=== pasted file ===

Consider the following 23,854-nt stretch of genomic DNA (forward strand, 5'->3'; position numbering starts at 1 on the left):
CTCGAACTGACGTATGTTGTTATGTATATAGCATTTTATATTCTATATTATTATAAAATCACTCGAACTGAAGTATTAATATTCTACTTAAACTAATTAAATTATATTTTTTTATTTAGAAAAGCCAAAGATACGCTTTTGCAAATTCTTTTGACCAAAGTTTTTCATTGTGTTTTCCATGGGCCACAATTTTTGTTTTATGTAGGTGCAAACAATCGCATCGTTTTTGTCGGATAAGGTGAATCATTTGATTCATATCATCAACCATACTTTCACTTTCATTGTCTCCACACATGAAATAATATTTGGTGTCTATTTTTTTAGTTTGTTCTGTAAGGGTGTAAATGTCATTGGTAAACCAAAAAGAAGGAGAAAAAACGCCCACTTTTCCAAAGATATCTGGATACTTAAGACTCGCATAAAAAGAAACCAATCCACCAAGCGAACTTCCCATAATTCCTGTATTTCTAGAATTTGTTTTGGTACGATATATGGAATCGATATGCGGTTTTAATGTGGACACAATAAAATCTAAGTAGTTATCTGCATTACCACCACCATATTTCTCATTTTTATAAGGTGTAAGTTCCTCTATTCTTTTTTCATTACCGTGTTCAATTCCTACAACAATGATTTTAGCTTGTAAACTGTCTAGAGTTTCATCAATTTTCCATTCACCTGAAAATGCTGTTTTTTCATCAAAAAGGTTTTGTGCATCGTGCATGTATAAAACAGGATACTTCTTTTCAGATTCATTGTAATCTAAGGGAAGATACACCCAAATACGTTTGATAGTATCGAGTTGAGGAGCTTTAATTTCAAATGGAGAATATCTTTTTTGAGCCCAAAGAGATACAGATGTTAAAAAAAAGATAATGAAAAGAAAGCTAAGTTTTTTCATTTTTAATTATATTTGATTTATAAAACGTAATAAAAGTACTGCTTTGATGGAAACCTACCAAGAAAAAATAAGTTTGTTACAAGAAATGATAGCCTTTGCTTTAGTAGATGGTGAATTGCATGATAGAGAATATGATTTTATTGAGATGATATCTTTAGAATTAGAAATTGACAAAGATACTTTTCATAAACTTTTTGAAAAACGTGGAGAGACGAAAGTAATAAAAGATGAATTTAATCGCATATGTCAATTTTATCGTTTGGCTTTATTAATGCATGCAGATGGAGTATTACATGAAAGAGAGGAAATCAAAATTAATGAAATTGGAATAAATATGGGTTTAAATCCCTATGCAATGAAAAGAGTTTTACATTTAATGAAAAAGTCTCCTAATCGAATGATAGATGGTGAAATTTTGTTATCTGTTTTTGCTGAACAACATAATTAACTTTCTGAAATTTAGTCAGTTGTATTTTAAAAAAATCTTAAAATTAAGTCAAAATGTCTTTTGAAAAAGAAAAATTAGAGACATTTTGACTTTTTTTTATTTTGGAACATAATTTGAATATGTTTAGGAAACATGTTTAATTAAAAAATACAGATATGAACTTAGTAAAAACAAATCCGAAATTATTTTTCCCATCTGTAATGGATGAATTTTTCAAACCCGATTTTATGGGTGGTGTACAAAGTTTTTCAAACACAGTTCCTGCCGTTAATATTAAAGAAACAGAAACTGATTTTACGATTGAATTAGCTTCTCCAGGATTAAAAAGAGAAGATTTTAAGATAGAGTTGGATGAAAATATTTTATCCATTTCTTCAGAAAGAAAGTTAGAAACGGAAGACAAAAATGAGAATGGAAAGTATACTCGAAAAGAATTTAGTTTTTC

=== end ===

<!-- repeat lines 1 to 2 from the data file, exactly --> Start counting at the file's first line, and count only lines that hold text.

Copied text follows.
Consider the following 23,854-nt stretch of genomic DNA (forward strand, 5'->3'; position numbering starts at 1 on the left):
CTCGAACTGACGTATGTTGTTATGTATATAGCATTTTATATTCTATATTATTATAAAATCACTCGAACTGAAGTATTAATATTCTACTTAAACTAATTAAATTATATTTTTTTATTTAGAAAAGCCAAAGATACGCTTTTGCAAATTCTTTTGACCAAAGTTTTTCATTGTGTTTTCCATGGGCCACAATTTTTGTTTTATGTAGGTGCAAACAATCGCATCGTTTTTGTCGGATAAGGTGAATCATTTGATTCATATCATCAACCATACTTTCACTTTCATTGTCTCCACACATGAAATAATATTTGGTGTCTATTTTTTTAGTTTGTTCTGTAAGGGTGTAAATGTCATTGGTAAACCAAAAAGAAGGAGAAAAAACGCCCACTTTTCCAAAGATATCTGGATACTTAAGACTCGCATAAAAAGAAACCAATCCACCAAGCGAACTTCCCATAATTCCTGTATTTCTAGAATTTGTTTTGGTACGATATATGGAATCGATATGCGGTTTTAATGTGGACACAATAAAATCTAAGTAGTTATCTGCATTACCACCACCATATTTCTCATTTTTATAAGGTGTAAGTTCCTCTATTCTTTTTTCATTACCGTGTTCAATTCCTACAACAATGATTTTAGCTTGTAAACTGTCTAGAGTTTCATCAATTTTCCATTCACCTGAAAATGCTGTTTTTTCATCAAAAAGGTTTTGTGCATCGTGCATGTATAAAACAGGATACTTCTTTTCAGATTCATTGTAATCTAAGGGAAGATACACCCAAATACGTTTGATAGTATCGAGTTGAGGAGCTTTAATTTCAAATGGAGAATATCTTTTTTGAGCCCAAAGAGATACAGATGTTAAAAAAAAGATAATGAAAAGAAAGCTAAGTTTTTTCATTTTTAATTATATTTGATTTATAAAACGTAATAAAAGTACTGCTTTGATGGAAACCTACCAAGAAAAAATAAGTTTGTTACAAGAAATGATAGCCTTTGCTTTAGTAGATGGTGAATTGCATGATAGAGAATATGATTTTATTGAGATGATATCTTTAGAATTAGAAATTGACAAAGATACTTTTCATAAACTTTTTGAAAAACGTGGAGAGACGAAAGTAATAAAAGATGAATTTAATCGCATATGTCAATTTTATCGTTTGGCTTTATTAATGCATGCAGATGGAGTATTACATGAAAGAGAGGAAATCAAAATTAATGAAATTGGAATAAATATGGGTTTAAATCCCTATGCAATGAAAAGAGTTTTACATTTAATGAAAAAGTCTCCTAATCGAATGATAGATGGTGAAATTTTGTTATCTGTTTTTGCTGAACAACATAATTAACTTTCTGAAATTTAGTCAGTTGTATTTTAAAAAAATCTTAAAATTAAGTCAAAATGTCTTTTGAAAAAGAAAAATTAGAGACATTTTGACTTTTTTTTATTTTGGAACATAATTTGAATATGTTTAGGAAACATGTTTAATTAAAAAATACAGATATGAACTTAGTAAAAACAAATCCGAAATTATTTTTCCCATCTGTAATGGATGAATTTTTCAAACCCGATTTTATGGGTGGTGTACAAAGTTTTTCAAACACAGTTCCTGCCGTTAATATTAAAGAAACAGAAACTGATTTTACGATTGAATTAGCTTCTCCAGGATTAAAAAGAGAAGATTTTAAGATAGAGTTGGATGAAAATATTTTATCCATTTCTTCAGAAAGAAAGTTAGAAACGGAAGACAAAAATGAGAATGGAAAGTATACTCGAAAAGAATTTAGTTTTTC